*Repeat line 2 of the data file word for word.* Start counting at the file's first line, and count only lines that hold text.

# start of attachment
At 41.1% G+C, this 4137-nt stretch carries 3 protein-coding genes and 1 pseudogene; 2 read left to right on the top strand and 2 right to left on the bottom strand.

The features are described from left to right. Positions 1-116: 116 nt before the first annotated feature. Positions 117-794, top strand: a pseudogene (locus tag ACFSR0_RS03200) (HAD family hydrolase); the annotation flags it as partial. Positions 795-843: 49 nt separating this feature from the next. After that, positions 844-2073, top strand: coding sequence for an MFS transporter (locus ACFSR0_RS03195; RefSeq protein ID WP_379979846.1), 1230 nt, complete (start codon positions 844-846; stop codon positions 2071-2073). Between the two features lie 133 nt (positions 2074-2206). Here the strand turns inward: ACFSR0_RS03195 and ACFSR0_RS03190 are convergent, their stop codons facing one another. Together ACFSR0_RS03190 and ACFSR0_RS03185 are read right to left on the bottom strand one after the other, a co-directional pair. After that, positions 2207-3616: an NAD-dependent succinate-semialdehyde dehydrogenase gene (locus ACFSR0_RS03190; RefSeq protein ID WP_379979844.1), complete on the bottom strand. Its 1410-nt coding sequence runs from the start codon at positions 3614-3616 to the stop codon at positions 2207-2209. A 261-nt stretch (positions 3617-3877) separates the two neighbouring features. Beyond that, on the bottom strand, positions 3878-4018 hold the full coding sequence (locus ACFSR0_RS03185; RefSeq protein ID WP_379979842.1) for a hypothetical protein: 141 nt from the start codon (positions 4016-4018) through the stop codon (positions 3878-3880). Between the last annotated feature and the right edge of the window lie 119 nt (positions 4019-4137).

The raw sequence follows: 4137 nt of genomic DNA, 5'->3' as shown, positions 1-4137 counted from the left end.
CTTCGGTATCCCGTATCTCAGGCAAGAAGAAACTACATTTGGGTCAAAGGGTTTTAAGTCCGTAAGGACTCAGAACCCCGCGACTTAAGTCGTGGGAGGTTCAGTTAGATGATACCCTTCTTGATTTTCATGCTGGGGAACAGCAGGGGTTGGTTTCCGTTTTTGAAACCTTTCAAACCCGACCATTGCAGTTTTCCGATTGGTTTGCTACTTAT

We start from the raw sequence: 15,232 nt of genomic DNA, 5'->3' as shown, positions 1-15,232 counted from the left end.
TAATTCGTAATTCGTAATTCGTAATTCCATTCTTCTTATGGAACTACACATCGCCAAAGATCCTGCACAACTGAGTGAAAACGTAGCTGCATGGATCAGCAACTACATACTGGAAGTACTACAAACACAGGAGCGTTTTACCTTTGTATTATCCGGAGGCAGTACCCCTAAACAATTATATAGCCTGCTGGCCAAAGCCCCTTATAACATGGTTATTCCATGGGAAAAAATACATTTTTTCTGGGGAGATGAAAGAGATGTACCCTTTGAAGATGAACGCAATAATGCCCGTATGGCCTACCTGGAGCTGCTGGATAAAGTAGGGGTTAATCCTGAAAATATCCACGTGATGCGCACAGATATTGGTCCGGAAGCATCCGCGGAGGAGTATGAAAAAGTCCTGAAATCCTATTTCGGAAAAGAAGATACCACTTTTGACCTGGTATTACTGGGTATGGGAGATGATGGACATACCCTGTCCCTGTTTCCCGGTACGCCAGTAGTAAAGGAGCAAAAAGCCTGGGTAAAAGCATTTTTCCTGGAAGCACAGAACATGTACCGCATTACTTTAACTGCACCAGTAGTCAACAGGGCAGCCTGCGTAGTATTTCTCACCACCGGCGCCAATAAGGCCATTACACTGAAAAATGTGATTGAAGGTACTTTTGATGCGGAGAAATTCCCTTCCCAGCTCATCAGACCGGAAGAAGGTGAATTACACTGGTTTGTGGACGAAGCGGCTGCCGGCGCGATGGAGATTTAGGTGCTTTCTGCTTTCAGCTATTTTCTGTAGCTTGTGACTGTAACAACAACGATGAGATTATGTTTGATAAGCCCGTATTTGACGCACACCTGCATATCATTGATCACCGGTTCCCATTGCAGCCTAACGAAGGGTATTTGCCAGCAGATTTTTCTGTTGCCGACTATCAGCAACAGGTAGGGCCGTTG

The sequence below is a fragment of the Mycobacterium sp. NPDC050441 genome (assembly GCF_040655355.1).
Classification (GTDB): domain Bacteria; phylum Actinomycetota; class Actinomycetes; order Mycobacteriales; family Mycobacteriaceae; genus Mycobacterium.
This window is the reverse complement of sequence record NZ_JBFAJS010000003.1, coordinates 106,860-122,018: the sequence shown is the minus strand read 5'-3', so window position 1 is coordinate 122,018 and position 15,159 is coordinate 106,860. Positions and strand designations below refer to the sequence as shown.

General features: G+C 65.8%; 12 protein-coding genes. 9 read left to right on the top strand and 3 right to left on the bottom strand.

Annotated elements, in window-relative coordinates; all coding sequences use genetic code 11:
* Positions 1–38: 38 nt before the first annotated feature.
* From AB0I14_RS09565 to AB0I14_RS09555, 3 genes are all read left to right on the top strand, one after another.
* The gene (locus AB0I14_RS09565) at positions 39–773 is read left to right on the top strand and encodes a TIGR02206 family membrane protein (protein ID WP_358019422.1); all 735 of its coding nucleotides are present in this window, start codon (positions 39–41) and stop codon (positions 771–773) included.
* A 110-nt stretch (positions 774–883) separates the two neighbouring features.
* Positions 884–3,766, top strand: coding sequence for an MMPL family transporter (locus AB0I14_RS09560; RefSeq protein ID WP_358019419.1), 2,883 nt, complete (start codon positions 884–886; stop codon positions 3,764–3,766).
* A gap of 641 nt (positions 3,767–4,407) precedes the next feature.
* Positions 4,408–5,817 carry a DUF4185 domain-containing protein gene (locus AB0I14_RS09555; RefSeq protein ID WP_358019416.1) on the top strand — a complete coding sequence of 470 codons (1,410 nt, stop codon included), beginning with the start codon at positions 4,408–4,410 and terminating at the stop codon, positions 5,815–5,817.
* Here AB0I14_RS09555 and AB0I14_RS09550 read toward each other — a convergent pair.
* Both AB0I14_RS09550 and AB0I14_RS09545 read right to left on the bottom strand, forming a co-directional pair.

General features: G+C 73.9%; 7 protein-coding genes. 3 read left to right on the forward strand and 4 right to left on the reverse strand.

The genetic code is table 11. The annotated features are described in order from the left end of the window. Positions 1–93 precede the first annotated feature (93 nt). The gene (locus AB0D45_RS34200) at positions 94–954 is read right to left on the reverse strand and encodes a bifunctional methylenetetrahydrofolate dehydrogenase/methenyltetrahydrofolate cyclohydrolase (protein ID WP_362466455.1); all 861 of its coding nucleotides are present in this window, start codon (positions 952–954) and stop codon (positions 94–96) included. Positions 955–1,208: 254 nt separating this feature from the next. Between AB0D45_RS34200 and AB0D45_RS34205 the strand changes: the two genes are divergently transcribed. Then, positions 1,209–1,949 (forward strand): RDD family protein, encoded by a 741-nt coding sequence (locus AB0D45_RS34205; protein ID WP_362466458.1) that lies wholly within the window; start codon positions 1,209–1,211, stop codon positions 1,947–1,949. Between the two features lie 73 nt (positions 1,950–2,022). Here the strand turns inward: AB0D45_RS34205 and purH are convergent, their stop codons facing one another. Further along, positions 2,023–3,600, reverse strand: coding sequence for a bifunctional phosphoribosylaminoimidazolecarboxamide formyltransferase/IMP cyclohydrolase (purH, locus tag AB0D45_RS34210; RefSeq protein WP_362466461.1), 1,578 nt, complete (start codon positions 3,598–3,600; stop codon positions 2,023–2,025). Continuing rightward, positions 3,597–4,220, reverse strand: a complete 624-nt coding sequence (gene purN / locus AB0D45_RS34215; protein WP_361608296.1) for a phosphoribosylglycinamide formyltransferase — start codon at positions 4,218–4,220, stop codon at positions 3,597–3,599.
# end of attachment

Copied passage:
The features are described from left to right. Positions 1-116: 116 nt before the first annotated feature. Positions 117-794, top strand: a pseudogene (locus tag ACFSR0_RS03200) (HAD family hydrolase); the annotation flags it as partial. Positions 795-843: 49 nt separating this feature from the next. After that, positions 844-2073, top strand: coding sequence for an MFS transporter (locus ACFSR0_RS03195; RefSeq protein ID WP_379979846.1), 1230 nt, complete (start codon positions 844-846; stop codon positions 2071-2073). Between the two features lie 133 nt (positions 2074-2206). Here the strand turns inward: ACFSR0_RS03195 and ACFSR0_RS03190 are convergent, their stop codons facing one another. Together ACFSR0_RS03190 and ACFSR0_RS03185 are read right to left on the bottom strand one after the other, a co-directional pair. After that, positions 2207-3616: an NAD-dependent succinate-semialdehyde dehydrogenase gene (locus ACFSR0_RS03190; RefSeq protein ID WP_379979844.1), complete on the bottom strand. Its 1410-nt coding sequence runs from the start codon at positions 3614-3616 to the stop codon at positions 2207-2209. A 261-nt stretch (positions 3617-3877) separates the two neighbouring features. Beyond that, on the bottom strand, positions 3878-4018 hold the full coding sequence (locus ACFSR0_RS03185; RefSeq protein ID WP_379979842.1) for a hypothetical protein: 141 nt from the start codon (positions 4016-4018) through the stop codon (positions 3878-3880). Between the last annotated feature and the right edge of the window lie 119 nt (positions 4019-4137).